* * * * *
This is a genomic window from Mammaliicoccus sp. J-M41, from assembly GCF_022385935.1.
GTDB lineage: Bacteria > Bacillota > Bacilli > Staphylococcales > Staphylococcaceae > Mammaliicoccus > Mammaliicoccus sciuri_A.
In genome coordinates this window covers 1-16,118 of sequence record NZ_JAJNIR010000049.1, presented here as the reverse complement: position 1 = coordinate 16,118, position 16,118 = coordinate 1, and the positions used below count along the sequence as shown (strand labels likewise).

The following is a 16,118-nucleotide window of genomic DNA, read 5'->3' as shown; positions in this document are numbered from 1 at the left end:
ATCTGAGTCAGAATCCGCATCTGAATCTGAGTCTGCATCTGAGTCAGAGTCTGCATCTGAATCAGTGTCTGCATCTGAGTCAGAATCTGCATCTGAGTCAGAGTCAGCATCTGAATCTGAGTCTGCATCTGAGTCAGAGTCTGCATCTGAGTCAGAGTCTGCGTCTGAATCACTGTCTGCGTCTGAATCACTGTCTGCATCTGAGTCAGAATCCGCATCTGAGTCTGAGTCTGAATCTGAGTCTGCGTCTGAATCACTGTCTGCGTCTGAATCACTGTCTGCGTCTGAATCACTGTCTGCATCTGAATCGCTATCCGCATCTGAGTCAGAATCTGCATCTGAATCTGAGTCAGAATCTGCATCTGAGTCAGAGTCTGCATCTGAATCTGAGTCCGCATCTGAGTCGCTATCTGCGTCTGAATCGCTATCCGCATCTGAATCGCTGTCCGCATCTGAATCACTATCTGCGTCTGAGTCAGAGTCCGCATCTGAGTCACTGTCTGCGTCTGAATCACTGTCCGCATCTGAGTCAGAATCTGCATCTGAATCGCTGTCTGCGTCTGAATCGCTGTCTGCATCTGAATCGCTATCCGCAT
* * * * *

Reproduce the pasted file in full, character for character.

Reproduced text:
This is a genomic window from Mammaliicoccus sp. J-M41, from assembly GCF_022385935.1.
GTDB lineage: Bacteria > Bacillota > Bacilli > Staphylococcales > Staphylococcaceae > Mammaliicoccus > Mammaliicoccus sciuri_A.
In genome coordinates this window covers 1-16,118 of sequence record NZ_JAJNIR010000049.1, presented here as the reverse complement: position 1 = coordinate 16,118, position 16,118 = coordinate 1, and the positions used below count along the sequence as shown (strand labels likewise).

The following is a 16,118-nucleotide window of genomic DNA, read 5'->3' as shown; positions in this document are numbered from 1 at the left end:
ATCTGAGTCAGAATCCGCATCTGAATCTGAGTCTGCATCTGAGTCAGAGTCTGCATCTGAATCAGTGTCTGCATCTGAGTCAGAATCTGCATCTGAGTCAGAGTCAGCATCTGAATCTGAGTCTGCATCTGAGTCAGAGTCTGCATCTGAGTCAGAGTCTGCGTCTGAATCACTGTCTGCGTCTGAATCACTGTCTGCATCTGAGTCAGAATCCGCATCTGAGTCTGAGTCTGAATCTGAGTCTGCGTCTGAATCACTGTCTGCGTCTGAATCACTGTCTGCGTCTGAATCACTGTCTGCATCTGAATCGCTATCCGCATCTGAGTCAGAATCTGCATCTGAATCTGAGTCAGAATCTGCATCTGAGTCAGAGTCTGCATCTGAATCTGAGTCCGCATCTGAGTCGCTATCTGCGTCTGAATCGCTATCCGCATCTGAATCGCTGTCCGCATCTGAATCACTATCTGCGTCTGAGTCAGAGTCCGCATCTGAGTCACTGTCTGCGTCTGAATCACTGTCCGCATCTGAGTCAGAATCTGCATCTGAATCGCTGTCTGCGTCTGAATCGCTGTCTGCATCTGAATCGCTATCCGCAT